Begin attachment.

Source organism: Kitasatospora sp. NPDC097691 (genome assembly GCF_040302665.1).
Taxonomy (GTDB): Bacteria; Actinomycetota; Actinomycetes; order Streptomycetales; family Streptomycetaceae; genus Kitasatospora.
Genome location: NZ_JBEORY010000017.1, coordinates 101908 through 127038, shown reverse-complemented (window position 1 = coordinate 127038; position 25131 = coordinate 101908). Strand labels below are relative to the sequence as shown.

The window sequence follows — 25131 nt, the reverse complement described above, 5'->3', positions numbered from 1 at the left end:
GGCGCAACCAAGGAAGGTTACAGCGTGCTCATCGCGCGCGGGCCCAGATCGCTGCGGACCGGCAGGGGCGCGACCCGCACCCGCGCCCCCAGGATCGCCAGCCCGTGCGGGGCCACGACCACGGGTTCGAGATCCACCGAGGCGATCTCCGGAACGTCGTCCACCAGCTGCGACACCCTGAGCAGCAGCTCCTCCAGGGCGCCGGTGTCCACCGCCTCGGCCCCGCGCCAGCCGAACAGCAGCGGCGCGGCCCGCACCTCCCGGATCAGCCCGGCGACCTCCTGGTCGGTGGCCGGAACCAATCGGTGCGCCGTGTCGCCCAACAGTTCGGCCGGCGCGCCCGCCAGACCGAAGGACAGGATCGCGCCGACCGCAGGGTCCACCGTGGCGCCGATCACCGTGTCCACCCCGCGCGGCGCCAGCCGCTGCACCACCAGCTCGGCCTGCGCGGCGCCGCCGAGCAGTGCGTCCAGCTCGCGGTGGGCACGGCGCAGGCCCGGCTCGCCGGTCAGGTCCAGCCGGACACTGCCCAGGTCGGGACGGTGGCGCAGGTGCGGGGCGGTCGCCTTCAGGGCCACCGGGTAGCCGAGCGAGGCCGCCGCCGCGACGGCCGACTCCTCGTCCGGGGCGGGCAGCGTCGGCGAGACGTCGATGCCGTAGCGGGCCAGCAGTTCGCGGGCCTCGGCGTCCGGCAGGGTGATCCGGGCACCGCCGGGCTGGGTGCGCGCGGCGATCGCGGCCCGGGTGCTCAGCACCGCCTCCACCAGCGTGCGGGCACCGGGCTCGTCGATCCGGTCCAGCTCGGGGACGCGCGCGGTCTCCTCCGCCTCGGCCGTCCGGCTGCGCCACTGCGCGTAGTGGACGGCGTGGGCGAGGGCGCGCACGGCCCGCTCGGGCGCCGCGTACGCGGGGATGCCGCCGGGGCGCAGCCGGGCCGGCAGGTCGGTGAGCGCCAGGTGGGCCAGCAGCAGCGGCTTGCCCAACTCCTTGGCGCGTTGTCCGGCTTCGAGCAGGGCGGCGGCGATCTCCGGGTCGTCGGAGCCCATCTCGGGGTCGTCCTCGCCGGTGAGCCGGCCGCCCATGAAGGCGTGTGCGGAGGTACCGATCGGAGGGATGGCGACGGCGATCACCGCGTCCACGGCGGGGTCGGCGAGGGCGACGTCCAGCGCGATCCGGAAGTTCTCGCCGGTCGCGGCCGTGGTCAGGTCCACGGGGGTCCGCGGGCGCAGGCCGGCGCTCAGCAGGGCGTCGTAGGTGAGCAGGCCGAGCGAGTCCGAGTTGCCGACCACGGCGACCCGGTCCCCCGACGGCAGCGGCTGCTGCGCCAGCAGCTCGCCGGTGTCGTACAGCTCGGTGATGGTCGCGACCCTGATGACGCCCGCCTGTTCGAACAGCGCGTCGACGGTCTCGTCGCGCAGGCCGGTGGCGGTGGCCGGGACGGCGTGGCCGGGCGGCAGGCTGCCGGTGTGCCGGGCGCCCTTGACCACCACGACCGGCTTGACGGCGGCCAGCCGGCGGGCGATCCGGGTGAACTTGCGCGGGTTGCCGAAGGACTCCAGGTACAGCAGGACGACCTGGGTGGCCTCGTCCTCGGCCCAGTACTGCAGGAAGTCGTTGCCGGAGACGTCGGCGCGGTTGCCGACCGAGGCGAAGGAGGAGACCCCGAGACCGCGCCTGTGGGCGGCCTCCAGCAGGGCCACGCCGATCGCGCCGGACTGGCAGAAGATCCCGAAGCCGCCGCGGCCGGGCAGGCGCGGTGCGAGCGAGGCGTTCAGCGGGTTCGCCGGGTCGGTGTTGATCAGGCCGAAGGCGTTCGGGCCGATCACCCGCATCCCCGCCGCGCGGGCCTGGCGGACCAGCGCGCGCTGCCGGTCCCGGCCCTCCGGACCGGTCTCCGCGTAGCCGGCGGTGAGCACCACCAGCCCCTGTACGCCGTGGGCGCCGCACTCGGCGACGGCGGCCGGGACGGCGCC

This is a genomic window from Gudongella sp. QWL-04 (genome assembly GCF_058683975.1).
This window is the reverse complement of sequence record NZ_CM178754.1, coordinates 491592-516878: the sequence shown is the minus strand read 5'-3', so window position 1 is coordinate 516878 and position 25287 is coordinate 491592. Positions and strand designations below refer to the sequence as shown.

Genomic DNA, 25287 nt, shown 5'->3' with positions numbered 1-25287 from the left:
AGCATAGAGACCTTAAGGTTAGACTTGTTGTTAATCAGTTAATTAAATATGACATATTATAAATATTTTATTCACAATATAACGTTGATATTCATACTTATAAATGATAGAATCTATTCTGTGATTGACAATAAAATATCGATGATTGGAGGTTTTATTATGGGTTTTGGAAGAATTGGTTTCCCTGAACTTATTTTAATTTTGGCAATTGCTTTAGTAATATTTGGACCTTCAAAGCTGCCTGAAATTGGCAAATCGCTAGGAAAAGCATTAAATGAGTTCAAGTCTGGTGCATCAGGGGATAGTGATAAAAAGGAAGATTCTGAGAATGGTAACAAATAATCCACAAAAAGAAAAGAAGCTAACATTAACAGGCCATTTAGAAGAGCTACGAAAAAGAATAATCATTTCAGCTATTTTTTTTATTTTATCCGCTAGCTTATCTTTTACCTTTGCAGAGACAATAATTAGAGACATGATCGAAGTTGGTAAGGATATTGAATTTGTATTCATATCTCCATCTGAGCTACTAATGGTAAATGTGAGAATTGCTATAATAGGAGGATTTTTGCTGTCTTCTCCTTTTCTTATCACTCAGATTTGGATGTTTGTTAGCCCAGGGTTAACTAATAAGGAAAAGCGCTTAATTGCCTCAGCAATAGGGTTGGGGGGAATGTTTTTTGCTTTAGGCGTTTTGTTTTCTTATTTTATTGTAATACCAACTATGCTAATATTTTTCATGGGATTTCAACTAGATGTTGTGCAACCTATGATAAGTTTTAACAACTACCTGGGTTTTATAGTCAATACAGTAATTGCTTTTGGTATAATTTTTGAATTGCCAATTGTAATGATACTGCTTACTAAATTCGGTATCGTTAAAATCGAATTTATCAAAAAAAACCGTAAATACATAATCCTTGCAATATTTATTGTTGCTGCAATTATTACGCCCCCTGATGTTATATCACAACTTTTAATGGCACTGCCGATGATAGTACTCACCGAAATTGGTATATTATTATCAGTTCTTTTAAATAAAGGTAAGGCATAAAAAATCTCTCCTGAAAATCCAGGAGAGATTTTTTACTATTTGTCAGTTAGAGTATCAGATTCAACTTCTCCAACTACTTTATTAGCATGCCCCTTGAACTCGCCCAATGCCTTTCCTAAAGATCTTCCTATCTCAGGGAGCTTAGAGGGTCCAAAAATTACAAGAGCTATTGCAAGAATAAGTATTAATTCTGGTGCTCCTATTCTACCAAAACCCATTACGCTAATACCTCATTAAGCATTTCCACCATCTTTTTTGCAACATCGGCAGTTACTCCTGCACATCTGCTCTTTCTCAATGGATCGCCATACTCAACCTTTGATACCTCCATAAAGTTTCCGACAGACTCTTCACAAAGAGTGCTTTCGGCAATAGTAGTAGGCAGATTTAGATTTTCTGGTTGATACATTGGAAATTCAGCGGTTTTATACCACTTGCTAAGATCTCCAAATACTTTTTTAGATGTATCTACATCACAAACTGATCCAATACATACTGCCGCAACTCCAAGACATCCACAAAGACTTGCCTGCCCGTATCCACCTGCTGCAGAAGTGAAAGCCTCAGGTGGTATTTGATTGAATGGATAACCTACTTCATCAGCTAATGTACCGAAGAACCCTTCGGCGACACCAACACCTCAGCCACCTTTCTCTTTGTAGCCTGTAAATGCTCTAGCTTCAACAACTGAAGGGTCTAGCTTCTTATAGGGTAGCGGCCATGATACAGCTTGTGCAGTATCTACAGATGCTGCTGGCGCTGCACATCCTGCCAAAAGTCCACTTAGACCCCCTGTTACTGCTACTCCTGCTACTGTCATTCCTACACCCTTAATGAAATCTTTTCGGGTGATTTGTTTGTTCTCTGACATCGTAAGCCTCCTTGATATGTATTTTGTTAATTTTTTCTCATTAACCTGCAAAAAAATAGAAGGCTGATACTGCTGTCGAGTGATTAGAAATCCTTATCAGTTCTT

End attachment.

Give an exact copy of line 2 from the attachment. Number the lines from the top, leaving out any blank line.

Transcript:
Taxonomy (GTDB): Bacteria; Actinomycetota; Actinomycetes; order Streptomycetales; family Streptomycetaceae; genus Kitasatospora.